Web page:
Trust Key in U.S.-Pakistani Relations
Faqir Syed Asif Hussain talks with Maj. Brent Hierman prior to his presentation. -- VMI Photo by Kevin Remington.
LEXINGTON, Va., Oct. 28, 2011 – Faqir Syed Asif Hussain, consul general of Pakistan at the Consulate General in New York, said he believes it’s possible for the U.S. and Pakistan to mend their frayed relationship, but it will take time and a renewed spirit of cooperation. Hussain discussed the topic with cadets, faculty, and area residents in Preston Library Oct. 27.
“In my opinion the trust deficit is the number one factor; we need to improve dialogue, but we also need rules of engagement, some kind of written agreement on how to proceed,” said Hussain, who thinks the two countries have returned diplomatically to “square one.”
Maj. Brent Hierman, assistant professor of international studies, moderated the discussion, much of which focused on identifying and assessing the steps both the U.S. and Pakistan can take to re-establish trust and cooperation on issues related to counter-terrorism and the war in Afghanistan.
Louis Blair, director of the VMI’s National Security Program, said one purpose of the discussion was to help people understand the Afghanistan conflict and the struggle against terrorism from a Pakistani perspective. Blair, who holds the Mary Moody Northen Visiting Professor Chair, said in the past 12 months Pakistan has endured 2,000 terrorist or insurgent attacks that have killed more than 4,000 citizens and security forces members.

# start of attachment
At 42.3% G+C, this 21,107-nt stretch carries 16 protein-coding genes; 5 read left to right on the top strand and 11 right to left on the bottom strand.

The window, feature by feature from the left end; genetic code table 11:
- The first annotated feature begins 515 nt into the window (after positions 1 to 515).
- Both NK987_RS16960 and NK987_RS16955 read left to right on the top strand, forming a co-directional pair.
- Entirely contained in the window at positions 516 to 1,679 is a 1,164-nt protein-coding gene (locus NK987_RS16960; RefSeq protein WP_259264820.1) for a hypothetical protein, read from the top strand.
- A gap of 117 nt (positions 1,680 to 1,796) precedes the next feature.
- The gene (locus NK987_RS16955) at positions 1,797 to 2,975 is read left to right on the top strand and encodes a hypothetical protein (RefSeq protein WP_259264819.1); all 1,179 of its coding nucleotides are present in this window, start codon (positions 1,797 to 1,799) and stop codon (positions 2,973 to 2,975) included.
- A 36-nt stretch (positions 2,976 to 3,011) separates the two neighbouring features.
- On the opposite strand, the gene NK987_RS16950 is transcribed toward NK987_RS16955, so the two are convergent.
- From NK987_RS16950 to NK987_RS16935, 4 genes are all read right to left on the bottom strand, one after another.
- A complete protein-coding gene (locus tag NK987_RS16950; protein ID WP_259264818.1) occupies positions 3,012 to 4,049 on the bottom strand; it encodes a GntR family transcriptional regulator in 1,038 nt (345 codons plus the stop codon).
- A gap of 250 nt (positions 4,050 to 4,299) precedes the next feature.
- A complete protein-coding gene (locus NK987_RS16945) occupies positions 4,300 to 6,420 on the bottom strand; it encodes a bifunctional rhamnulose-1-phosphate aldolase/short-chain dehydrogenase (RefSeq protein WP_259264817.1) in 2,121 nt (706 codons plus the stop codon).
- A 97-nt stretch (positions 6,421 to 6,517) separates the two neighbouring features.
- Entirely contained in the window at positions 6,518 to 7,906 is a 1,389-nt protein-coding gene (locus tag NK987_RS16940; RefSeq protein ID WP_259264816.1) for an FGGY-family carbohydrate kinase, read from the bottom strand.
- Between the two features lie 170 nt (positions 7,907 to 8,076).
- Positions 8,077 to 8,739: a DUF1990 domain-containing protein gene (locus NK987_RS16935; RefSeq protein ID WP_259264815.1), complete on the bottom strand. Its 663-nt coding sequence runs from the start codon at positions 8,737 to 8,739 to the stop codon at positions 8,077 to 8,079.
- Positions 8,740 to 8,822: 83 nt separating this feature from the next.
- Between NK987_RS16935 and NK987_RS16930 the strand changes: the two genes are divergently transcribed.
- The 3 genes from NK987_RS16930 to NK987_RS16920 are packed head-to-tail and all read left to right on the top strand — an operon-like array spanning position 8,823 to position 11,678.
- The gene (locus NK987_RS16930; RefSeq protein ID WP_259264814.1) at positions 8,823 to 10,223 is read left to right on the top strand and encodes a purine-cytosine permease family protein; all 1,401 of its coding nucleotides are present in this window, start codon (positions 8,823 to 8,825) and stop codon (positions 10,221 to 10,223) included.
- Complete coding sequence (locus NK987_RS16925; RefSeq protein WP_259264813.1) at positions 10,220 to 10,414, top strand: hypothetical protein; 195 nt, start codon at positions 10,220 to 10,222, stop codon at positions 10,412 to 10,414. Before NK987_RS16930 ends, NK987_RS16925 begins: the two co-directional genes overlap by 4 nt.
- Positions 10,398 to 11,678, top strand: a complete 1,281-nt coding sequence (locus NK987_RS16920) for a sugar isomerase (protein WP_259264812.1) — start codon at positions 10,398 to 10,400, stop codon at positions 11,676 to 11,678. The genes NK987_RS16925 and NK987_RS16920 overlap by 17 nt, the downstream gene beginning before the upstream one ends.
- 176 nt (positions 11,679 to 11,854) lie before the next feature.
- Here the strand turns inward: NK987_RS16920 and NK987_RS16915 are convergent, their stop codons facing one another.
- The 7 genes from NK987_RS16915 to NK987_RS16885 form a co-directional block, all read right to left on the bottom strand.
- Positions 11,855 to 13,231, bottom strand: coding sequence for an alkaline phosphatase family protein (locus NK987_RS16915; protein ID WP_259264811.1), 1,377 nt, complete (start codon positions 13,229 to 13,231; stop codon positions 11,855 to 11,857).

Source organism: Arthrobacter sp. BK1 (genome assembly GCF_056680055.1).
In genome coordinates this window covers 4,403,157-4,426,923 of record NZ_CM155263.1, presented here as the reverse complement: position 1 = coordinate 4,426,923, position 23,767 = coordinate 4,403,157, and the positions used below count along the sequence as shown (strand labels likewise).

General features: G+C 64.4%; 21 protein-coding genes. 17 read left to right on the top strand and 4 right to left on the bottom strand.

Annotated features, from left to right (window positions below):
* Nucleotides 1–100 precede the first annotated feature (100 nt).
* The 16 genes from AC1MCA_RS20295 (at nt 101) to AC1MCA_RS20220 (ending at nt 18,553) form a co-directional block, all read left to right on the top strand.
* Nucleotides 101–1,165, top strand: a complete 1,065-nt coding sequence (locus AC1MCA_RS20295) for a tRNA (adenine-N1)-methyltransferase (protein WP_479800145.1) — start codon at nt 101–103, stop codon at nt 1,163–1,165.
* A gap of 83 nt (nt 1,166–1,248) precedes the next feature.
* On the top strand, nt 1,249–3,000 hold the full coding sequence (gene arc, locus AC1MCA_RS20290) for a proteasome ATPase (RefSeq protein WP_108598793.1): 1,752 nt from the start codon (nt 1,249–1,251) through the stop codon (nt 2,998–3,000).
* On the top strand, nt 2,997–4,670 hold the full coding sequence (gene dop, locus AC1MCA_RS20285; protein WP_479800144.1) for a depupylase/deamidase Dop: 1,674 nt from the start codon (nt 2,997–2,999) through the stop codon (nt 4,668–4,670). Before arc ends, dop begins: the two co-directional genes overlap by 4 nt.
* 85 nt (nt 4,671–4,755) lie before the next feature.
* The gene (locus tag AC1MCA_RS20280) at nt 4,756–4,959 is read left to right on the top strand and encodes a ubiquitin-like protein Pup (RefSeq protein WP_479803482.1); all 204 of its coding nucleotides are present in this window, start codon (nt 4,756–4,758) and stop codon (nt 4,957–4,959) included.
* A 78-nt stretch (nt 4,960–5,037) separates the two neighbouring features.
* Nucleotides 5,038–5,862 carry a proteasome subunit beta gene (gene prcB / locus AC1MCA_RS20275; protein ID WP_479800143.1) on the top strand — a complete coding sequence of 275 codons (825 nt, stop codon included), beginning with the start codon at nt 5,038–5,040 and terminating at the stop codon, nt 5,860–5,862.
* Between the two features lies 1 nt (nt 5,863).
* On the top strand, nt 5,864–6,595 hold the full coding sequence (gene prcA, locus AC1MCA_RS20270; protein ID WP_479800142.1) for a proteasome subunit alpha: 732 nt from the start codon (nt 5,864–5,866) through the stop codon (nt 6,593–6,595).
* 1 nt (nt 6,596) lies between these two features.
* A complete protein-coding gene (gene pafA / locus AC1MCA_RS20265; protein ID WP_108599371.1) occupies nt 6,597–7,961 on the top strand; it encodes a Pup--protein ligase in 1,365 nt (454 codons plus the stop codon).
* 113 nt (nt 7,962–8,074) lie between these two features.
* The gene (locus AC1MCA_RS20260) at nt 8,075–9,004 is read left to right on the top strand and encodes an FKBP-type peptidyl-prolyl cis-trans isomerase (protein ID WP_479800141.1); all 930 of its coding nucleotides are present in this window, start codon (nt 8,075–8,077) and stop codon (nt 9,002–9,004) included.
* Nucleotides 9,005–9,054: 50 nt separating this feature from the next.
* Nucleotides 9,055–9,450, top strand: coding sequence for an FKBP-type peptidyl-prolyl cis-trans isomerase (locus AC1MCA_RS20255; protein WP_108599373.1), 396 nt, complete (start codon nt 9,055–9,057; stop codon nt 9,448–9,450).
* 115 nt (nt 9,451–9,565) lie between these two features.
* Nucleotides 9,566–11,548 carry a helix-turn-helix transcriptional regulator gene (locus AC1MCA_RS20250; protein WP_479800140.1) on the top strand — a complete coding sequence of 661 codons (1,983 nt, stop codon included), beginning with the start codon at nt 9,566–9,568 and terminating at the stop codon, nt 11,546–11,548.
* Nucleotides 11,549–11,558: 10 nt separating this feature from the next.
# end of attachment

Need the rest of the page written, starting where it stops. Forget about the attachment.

Cadets in Blair’s U.S, Pakistan and Afghanistan course and Hierman’s Politics of Central Asia class prepared questions for Hussain, who was making his fourth visit to the Institute, accompanied by his wife, Saeeda.
Cadet Andrea Baker ’12 wanted to know what the U.S. could do to rebuild the American-Pakistani relationship while assuring the Pakistani people that the U.S. is “in it for the long run,” a reference to the sentiment held by many Pakistanis that the U.S. abandoned them after the Soviet withdrawal from Afghanistan.
Other cadets were interested in hearing how the expected U.S. drawdown from Afghanistan in 2014 may impact Pakistani strategic planning.
Cadet Greg Olson ’13 asked Hussain how the U.S. and Pakistan could work to ensure a stable Afghan government which would promote regional peace.
“What we need now is a political surge,” Hussain said. “We have had a military surge, now it’s time for a political surge but I haven’t seen it yet.”
Hussain also stressed the need for economic development in Afghanistan and the need to wean Afghan farmers from the dependence of growing opium.
“Someone who doesn’t have a job is more likely to become a suicide bomber than someone who is employed,” Hussain said, adding that drug profits are the “lifeline of the Taliban.”
Ultimately the Afghan people will have to take control of their own affairs as the U.S. moves toward withdrawal from Afghanistan, Hussain said.
“It is up to the U.S. to create an atmosphere where this transition can happen,” Hussain said. “We [Pakistan] have to manage our own affairs. I think the U.S. is asking too much of us. We can’t send soldiers to Afghanistan.”
The evening conversation with Hussain also touched on counter-terrorism and nuclear weapons, as well as Pakistani regional relations: whether the international community can assist in the resolution over the continuing Indian-Pakistani conflict in Kashmir and perspectives on the growing importance of China in the region.
“I hope that cadets come away from this evening’s discussion with a fuller understanding of the complexity and multi-faceted nature of U.S.-Pakistani relations,” Hierman said. “My hope is that with this understanding, cadets will recognize that there are no easy solutions to fix the often messy alliance between the United States and Pakistan.”
The event was sponsored by VMI’s National Security Program and Department of International Studies.